Conservative bloggers and talkers' outrage has found a target in Barack Obama's wife.
Michelle Obama, 44, an Ivy League-educated lawyer, was campaigning for her husband Monday in Wisconsin when she said: "For the first time in my adult lifetime, I am really proud of my country. And not just because Barack has done well, but because I think people are hungry for change. And I have been desperate to see our country moving in that direction."
Predictably, her impolitic comment immediately hit critical mass on conservative cable TV, talk radio and the Internet. Democrats may not consider it a gaffe; Hillary Rodham Clinton's rival presidential campaign made no comment. But the right's reaction is a measure of how differently politics may be played out when Democrats and Republicans face off later this year.
"I can't keep track of the number of times I've been proud - really proud - of my country since I was born and privileged to live in it," conservative commentator Michelle Malkin huffed in a column.
Conservative columnist Rich Galen said America is a place that "gives people like Michelle Obama the right to say excruciatingly stupid things."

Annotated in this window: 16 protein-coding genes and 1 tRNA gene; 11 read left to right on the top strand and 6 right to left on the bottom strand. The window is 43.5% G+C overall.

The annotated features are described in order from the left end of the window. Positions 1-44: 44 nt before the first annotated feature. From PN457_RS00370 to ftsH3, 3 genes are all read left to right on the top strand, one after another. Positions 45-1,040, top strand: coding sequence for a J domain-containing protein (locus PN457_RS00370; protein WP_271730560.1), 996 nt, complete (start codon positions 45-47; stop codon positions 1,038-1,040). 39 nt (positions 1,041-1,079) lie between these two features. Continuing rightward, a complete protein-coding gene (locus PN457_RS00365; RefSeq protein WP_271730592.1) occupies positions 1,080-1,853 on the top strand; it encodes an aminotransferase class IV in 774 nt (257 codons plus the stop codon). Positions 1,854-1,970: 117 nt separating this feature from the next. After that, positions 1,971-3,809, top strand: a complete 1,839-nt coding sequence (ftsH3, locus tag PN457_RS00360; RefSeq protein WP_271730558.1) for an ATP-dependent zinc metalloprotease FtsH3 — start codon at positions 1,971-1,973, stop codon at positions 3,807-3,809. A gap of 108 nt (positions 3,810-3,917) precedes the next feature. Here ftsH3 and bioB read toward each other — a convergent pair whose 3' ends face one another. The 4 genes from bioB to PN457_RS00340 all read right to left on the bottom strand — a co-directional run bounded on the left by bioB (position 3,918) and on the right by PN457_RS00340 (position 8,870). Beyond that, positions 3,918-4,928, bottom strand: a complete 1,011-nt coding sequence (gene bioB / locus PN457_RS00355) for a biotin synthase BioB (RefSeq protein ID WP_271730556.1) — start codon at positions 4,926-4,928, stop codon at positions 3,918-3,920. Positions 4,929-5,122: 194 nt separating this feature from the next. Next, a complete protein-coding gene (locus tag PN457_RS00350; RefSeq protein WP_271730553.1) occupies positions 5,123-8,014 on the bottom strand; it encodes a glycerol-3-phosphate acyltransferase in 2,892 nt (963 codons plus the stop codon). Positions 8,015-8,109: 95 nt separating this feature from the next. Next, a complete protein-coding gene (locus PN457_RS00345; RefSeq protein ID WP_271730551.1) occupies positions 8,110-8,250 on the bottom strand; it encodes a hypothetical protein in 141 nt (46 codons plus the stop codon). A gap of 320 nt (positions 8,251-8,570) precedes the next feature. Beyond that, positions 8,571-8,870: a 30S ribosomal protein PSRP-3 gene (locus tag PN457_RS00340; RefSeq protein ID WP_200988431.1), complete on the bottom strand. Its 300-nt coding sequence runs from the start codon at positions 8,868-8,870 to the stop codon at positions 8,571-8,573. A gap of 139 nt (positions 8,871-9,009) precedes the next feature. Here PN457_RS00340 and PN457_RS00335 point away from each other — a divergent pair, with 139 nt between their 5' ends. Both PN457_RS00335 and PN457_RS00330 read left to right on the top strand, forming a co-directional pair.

And Rush Limbaugh? Let's just say that he got a lot of mileage out of it. "Her unhinged comments ring true for many liberals," his Web site's front page says, two days after the remark.
Obama tried to revise her remarks Wednesday.
"What I was clearly talking about was that I'm proud in how Americans are engaging in the political process," she told WJAR in Providence, R.I. "For the first time in my lifetime, I'm seeing people rolling up their sleeves in a way that I haven't seen and really trying to figure this out, and that's the source of the pride that I was talking about."
Bill Burton, an Obama campaign spokesman, said the right's reaction wasn't a problem for the campaign. "It's a ridiculous notion," he said. "Just because they're doing it doesn't mean there's any sense to it."
For what it's worth, Cindy McCain, the wife of Republican presidential candidate John McCain, said Tuesday, "I am proud of my country. I don't know if you heard those words earlier. I am very proud of my country."